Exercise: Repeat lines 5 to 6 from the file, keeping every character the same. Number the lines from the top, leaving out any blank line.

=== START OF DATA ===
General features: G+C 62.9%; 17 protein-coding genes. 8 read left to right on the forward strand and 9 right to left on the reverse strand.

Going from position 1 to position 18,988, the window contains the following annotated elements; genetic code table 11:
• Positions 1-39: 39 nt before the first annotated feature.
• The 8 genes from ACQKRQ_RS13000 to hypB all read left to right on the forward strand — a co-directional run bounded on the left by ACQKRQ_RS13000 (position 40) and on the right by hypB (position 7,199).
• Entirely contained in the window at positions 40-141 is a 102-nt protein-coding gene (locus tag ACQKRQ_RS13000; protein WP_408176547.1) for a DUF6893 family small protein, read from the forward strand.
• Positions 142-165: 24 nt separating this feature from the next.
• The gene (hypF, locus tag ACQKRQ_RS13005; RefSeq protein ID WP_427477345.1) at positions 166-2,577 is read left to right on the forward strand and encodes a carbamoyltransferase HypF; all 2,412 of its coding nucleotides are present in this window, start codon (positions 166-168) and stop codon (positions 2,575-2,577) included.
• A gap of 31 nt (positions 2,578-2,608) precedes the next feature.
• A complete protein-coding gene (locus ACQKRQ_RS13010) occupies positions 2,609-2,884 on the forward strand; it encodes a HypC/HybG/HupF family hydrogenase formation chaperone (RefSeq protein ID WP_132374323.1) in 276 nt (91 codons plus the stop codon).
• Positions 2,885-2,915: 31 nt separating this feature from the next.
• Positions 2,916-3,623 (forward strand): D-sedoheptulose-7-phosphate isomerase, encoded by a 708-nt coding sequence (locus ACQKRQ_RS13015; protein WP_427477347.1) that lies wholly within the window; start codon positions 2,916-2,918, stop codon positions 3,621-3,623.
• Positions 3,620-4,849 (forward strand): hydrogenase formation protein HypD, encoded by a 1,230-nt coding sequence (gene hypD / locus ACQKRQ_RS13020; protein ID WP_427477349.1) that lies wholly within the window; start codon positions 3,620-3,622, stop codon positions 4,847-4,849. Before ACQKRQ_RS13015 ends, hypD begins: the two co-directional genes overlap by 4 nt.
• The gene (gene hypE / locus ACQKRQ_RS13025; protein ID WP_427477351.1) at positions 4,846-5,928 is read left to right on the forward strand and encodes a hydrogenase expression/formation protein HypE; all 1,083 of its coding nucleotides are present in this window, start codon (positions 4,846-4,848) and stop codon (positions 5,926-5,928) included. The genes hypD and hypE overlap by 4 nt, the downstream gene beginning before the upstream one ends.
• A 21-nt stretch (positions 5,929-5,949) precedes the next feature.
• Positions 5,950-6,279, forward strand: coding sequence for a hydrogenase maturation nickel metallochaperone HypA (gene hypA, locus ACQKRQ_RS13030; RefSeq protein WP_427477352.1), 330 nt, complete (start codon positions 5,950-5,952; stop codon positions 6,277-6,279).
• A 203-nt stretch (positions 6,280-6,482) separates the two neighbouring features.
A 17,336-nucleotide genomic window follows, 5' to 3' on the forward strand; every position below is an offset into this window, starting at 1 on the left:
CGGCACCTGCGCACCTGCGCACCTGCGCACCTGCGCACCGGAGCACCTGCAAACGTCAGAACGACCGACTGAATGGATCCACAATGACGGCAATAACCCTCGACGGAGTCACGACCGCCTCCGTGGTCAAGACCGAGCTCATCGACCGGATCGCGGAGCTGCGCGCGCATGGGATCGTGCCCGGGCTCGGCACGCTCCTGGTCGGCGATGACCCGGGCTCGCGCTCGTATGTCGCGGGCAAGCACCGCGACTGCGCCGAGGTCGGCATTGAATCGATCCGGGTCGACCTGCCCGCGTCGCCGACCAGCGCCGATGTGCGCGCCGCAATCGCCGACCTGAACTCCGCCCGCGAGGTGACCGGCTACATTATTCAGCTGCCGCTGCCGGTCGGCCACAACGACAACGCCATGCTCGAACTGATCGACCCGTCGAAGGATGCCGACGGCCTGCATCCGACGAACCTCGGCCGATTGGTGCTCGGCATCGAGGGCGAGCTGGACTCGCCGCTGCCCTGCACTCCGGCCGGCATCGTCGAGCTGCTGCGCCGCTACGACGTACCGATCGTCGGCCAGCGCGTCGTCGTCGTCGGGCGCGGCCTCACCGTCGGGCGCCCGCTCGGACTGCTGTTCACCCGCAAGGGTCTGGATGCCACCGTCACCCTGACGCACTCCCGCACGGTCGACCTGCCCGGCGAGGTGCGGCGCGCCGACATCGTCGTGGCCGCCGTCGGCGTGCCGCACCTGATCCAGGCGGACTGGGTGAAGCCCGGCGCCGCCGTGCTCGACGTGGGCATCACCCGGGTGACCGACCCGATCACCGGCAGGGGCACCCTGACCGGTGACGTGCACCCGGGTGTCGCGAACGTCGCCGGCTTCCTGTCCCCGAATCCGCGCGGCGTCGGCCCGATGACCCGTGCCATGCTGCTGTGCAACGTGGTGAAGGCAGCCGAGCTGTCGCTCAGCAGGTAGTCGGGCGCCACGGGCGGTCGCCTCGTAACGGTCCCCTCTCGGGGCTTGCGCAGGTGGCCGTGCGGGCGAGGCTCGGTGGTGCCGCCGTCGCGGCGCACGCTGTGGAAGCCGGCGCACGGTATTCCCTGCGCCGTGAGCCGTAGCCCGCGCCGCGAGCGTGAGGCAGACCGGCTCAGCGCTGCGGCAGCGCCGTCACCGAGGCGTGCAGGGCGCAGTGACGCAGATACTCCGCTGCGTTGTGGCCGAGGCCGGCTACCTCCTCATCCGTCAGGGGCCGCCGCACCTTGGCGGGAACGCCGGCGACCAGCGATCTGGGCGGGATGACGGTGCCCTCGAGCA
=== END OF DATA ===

• Entirely contained in the window at positions 40-141 is a 102-nt protein-coding gene (locus tag ACQKRQ_RS13000; protein WP_408176547.1) for a DUF6893 family small protein, read from the forward strand.
• Positions 142-165: 24 nt separating this feature from the next.